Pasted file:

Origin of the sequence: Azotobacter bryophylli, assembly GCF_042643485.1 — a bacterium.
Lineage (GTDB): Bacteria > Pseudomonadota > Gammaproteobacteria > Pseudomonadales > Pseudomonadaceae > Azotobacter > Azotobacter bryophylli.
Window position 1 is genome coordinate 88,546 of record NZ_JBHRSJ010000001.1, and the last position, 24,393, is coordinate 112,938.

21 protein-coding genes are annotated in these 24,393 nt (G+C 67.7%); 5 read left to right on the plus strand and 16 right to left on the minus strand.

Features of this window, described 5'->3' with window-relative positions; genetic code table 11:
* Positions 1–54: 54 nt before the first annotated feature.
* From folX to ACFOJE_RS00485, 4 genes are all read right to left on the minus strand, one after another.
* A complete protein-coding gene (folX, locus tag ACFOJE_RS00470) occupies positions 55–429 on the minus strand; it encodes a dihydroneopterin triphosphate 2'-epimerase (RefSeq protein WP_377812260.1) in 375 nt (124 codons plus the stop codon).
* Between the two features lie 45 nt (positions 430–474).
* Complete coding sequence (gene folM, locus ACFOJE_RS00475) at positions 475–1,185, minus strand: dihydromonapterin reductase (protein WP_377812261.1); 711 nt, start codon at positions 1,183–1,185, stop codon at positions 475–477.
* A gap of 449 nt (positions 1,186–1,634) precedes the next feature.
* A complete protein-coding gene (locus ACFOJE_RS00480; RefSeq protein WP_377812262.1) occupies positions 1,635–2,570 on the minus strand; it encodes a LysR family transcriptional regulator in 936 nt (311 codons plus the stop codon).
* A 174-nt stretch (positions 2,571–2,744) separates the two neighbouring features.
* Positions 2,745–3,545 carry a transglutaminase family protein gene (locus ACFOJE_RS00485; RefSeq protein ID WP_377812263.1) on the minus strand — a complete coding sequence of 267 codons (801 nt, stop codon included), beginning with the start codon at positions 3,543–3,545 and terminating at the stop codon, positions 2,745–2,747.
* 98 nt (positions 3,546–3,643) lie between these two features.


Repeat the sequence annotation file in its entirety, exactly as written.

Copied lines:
Origin of the sequence: Azotobacter bryophylli, assembly GCF_042643485.1 — a bacterium.
Lineage (GTDB): Bacteria > Pseudomonadota > Gammaproteobacteria > Pseudomonadales > Pseudomonadaceae > Azotobacter > Azotobacter bryophylli.
Window position 1 is genome coordinate 88,546 of record NZ_JBHRSJ010000001.1, and the last position, 24,393, is coordinate 112,938.

21 protein-coding genes are annotated in these 24,393 nt (G+C 67.7%); 5 read left to right on the plus strand and 16 right to left on the minus strand.

Features of this window, described 5'->3' with window-relative positions; genetic code table 11:
* Positions 1–54: 54 nt before the first annotated feature.
* From folX to ACFOJE_RS00485, 4 genes are all read right to left on the minus strand, one after another.
* A complete protein-coding gene (folX, locus tag ACFOJE_RS00470) occupies positions 55–429 on the minus strand; it encodes a dihydroneopterin triphosphate 2'-epimerase (RefSeq protein WP_377812260.1) in 375 nt (124 codons plus the stop codon).
* Between the two features lie 45 nt (positions 430–474).
* Complete coding sequence (gene folM, locus ACFOJE_RS00475) at positions 475–1,185, minus strand: dihydromonapterin reductase (protein WP_377812261.1); 711 nt, start codon at positions 1,183–1,185, stop codon at positions 475–477.
* A gap of 449 nt (positions 1,186–1,634) precedes the next feature.
* A complete protein-coding gene (locus ACFOJE_RS00480; RefSeq protein WP_377812262.1) occupies positions 1,635–2,570 on the minus strand; it encodes a LysR family transcriptional regulator in 936 nt (311 codons plus the stop codon).
* A 174-nt stretch (positions 2,571–2,744) separates the two neighbouring features.
* Positions 2,745–3,545 carry a transglutaminase family protein gene (locus ACFOJE_RS00485; RefSeq protein ID WP_377812263.1) on the minus strand — a complete coding sequence of 267 codons (801 nt, stop codon included), beginning with the start codon at positions 3,543–3,545 and terminating at the stop codon, positions 2,745–2,747.
* 98 nt (positions 3,546–3,643) lie between these two features.